Well, they’re more efficient, quieter, accelerate better, and are mechanically much simpler. Once they’re cheaper than petrol cars (they’re bound to be, eventually, because they’re much simpler), other than for range, people won’t choose IC over EV.

    “Who has a lease agreement for their car?!? Practically nobody. ”

    About 80% of private new car sales are some flavour of lease/finance, and I’d have thought it’s even higher for company cars which are basically all leased.

    Given that the average age of cars in the UK is somewhere around 7 years, it’s reasonable to guess that of the order of half of all cars on the road are owned by banks.

  42. other than for range, people won’t choose IC over EV.

    Other than the whole point of having a car, you mean…

    Given that the average age of cars in the UK is somewhere around 7 years, it’s reasonable to guess that of the order of half of all cars on the road are owned by banks.

    To be in a lease agreement a car has to be (a) under 5 years old and (b) on its first owner, right?

    According to figures from https://www.gov.uk/government/statistical-data-sets/veh02-licensed-cars#licensed-vehicles that puts the upper bound at 18.9% of vehicles on the road.

    (Which I’ll admit is higher than I was expecting)

  43. I propose we put suitcase sized deuterium fusion reactors under the bonnet and generate as we go!

  44. I think the law may have changed recently on this….for reasons of bad timing, I had to change both of the household cars within a few weeks of each other.
    I was expecting a hard sell from the garage on lease/finance etc, because the financial product margin is greater than they make on the car sale (though not on servicing it…)

    But nary a word. I paid on the nail without a quibble from them. I don’t go to the bank to service my car, so why go to the garage for finance.
    They even asked me to fill in some Financial services audit on the topic, so great the fear of mis-selling.

    So the proportion of cars sold by lease may be dropping recently, if my experience is a guide.

    NB Both new cars are very quiet, very roomy, go for 400-500 miles or so before a 2 minute ‘recharge’. Agreed neither has the acceleration of my previous turbo-charged rocket ship, but then that was always excessive over any realistic road need. Cannot see how an EV could better them.

  45. “Other than the whole point of having a car, you mean…”

    90-something percent of UK car journeys are under 25 miles, and 50-something percent of UK car journeys are under 5 miles.

    So it would seem for a lot of journeys (even more so of the ‘second car’ kind, I suspect), EV range isn’t actually a real problem, and most of the ‘whole point of having a car’ is just to do local trips.

    I’m not clear why people appear to *want* EVs to be a bad thing. As long as they’re not subsidised (I hate ‘green’ subsidy), and the economics and engineering stands on their own feet, who wouldn’t choose electric traction over an internal combustion engine?

  46. “..I’m not clear why people appear to *want* EVs to be a bad thing”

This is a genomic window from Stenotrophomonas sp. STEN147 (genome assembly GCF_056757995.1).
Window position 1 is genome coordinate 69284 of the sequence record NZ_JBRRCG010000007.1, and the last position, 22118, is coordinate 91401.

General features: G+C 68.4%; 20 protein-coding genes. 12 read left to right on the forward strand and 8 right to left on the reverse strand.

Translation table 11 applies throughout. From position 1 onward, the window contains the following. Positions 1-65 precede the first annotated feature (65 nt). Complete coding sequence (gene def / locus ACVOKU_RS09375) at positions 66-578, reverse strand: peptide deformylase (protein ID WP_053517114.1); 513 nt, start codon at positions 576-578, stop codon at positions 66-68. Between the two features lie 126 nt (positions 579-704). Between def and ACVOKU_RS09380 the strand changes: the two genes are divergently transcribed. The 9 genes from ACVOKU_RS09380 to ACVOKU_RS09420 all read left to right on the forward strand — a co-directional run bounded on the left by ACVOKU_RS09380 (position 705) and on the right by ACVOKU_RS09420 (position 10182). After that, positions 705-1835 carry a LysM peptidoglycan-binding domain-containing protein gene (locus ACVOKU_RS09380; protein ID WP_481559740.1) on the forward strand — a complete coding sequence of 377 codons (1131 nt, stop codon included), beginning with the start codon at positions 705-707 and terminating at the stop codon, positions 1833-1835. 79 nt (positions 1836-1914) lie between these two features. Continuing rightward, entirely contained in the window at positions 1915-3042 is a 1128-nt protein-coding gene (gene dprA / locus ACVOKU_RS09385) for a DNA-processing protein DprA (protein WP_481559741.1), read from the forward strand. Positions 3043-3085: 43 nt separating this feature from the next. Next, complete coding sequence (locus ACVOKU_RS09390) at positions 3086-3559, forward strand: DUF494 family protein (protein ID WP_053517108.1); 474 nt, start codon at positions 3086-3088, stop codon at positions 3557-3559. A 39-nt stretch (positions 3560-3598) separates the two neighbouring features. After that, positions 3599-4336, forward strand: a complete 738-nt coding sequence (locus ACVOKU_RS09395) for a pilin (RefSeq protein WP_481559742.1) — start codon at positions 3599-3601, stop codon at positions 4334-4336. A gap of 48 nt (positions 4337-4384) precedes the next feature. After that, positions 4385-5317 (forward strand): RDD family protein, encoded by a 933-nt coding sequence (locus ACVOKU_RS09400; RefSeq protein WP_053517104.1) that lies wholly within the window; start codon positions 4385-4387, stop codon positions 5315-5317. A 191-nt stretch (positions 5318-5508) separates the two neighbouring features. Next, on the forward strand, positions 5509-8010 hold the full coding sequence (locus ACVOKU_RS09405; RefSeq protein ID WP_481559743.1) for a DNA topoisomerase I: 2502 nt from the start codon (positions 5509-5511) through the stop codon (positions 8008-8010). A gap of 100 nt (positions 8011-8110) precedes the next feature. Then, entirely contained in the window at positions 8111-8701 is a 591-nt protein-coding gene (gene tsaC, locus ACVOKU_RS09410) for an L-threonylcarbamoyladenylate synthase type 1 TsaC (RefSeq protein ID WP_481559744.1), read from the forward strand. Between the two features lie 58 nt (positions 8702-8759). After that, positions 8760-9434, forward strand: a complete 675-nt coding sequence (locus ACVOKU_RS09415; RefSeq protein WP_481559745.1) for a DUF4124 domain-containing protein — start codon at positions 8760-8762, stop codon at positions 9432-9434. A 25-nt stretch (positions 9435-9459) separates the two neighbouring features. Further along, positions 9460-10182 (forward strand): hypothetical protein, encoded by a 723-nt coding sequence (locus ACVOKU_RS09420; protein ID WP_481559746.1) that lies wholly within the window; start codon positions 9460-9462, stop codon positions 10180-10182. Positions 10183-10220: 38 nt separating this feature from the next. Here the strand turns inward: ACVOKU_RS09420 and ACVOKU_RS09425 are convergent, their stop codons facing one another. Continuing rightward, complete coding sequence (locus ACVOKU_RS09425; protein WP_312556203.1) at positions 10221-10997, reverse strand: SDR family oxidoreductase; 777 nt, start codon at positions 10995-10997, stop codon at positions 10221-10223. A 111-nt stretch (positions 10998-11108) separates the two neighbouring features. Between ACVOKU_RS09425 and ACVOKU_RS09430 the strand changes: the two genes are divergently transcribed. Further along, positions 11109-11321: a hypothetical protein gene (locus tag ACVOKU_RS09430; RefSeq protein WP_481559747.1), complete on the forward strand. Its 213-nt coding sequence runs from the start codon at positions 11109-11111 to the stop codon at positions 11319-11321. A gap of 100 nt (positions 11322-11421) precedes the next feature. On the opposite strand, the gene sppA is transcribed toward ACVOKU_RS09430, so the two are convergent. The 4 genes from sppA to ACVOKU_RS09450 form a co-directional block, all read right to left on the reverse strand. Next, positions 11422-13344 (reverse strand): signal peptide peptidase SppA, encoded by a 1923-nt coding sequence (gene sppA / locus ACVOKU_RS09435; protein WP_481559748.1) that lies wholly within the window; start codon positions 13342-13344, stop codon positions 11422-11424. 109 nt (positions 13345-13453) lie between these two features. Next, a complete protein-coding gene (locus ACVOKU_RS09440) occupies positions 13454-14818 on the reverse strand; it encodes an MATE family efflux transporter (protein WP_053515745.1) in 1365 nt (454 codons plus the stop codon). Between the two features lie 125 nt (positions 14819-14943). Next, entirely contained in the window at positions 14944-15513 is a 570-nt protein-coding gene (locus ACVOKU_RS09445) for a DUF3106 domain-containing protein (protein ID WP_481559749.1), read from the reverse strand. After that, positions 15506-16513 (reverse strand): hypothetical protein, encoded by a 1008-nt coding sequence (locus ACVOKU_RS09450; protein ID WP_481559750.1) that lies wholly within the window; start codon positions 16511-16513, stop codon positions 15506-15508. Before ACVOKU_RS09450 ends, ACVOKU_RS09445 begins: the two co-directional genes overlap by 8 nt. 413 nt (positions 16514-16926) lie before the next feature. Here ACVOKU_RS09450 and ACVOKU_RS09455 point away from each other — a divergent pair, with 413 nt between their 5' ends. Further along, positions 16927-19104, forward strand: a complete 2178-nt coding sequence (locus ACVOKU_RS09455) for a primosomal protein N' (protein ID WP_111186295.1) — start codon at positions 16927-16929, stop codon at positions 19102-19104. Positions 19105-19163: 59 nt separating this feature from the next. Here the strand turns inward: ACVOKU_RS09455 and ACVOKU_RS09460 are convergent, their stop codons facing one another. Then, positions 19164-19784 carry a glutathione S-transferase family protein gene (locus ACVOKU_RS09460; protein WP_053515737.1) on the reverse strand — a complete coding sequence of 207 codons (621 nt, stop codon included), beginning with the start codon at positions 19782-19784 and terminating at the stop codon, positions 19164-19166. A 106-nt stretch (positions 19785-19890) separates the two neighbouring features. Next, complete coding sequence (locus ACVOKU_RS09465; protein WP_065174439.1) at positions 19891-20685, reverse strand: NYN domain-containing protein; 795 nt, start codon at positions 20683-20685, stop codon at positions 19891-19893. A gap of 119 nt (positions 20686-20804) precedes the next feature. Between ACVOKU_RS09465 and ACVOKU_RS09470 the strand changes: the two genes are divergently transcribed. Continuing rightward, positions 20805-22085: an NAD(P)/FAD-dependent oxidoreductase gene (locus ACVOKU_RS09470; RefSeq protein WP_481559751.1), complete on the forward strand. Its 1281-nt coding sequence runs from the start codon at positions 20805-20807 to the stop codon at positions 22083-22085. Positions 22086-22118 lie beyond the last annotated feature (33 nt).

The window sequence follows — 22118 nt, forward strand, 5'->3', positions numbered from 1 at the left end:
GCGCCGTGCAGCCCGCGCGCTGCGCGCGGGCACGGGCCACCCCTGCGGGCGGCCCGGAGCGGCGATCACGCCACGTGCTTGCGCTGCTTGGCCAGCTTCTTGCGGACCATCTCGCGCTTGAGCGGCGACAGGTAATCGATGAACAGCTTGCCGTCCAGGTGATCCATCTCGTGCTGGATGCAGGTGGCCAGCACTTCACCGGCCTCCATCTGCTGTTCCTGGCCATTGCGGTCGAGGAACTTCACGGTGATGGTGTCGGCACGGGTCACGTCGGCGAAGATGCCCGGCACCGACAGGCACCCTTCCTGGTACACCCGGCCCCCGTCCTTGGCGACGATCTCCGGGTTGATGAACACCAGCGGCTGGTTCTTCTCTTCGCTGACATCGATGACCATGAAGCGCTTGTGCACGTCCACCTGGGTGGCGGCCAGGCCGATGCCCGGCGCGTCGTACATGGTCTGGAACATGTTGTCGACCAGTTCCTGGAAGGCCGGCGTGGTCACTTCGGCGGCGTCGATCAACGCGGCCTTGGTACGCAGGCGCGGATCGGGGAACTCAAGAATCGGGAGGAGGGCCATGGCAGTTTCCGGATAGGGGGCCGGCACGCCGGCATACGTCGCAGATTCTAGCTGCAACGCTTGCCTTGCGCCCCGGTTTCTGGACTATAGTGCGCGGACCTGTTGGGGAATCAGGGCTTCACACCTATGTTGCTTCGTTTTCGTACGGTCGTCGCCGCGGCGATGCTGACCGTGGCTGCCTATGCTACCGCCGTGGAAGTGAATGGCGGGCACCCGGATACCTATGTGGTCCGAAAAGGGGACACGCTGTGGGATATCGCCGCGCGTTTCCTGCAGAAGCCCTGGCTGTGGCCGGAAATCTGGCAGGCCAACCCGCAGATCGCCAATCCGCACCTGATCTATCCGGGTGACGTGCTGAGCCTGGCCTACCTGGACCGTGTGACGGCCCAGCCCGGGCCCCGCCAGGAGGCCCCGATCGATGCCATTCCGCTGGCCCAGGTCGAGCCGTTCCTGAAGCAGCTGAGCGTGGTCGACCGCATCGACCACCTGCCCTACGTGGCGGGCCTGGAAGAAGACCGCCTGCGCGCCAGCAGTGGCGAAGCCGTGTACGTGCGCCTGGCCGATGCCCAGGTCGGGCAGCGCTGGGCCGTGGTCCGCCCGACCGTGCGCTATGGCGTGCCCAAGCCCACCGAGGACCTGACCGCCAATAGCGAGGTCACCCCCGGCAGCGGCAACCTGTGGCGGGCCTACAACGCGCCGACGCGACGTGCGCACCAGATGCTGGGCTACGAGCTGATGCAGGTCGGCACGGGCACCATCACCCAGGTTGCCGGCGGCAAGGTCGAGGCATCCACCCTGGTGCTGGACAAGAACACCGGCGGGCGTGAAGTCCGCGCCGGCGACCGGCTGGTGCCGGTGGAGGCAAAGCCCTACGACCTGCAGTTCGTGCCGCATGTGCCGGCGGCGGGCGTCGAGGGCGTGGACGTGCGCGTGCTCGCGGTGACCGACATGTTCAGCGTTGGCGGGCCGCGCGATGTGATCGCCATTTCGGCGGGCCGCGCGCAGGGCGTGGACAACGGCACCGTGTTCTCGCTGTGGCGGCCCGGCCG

I don’t think they do. Let the manufacturers make and sell them, if they think people will buy them. Let people buy EV if they meet their needs (and meet the same minimum safety and road legal requirements of any car).

    What people take exception to is:
    A) Stupid politicians and bansturbators virtue signalling with proposed restrictions that will outlaw private transport for the ordinary bod (but not the elite of course, though they may need to thicken the armour)
    b) Hypocrits who expect everyone else to subsidise their cars by free refuelling, massive subsidies and tax dodging

    So long as the cars are safe and sold in a neutral market, without subsidies or compulsion, great. No problem at all.

    But IMHO, we will still be running road (and air) transport on hydrocarbon fuel in 100 years, even if by then the energy source is fusion (or fission, or windmills, or coal, whatever) and the fuel synthetic. Crude oil is just the cheapest currently, easy enough to make the fuel using other energy sources if needed. Been done a lot 70 years ago, and again in the 60s/70s, anywhere where crude oil became hard to get.

  47. 90-something percent of UK car journeys are under 25 miles, and 50-something percent of UK car journeys are under 5 miles.

    So it would seem for a lot of journeys (even more so of the ‘second car’ kind, I suspect), EV range isn’t actually a real problem, and most of the ‘whole point of having a car’ is just to do local trips.

    But if you’re spending the large amount of money that a car costs, you want one that’s going to enable you to do all your jorneys, or at least 99% of them.

    I’m not clear why people appear to *want* EVs to be a bad thing.

    At least for me, it’s not that I want them to be a bad thing pre se, it’s more that optimistic credulity of the ‘this new technology will be great!’ kind always rubs me up the wrong way and brings out my cynical desire to crush the naïve joy-mongers beneath the cold harshness of reality.

    I’d be the same if you were touting cold fusion or self-driving vehicles.

  48. There’s a question the electric car enthusiasts never answer. How do you shift the energy consumption requirement of the ICE fleet over the electrical supply grid? The grid – and that means every piece of cable from the generating stations to the consumer units (those things with the CB’s in them in your house, for the uninformed) – hasn’t anywhere near the capacity to take it. Providng the capacity would require upgrading every high-voltage distribution route & digging up nearly every street in the country to lay new cable.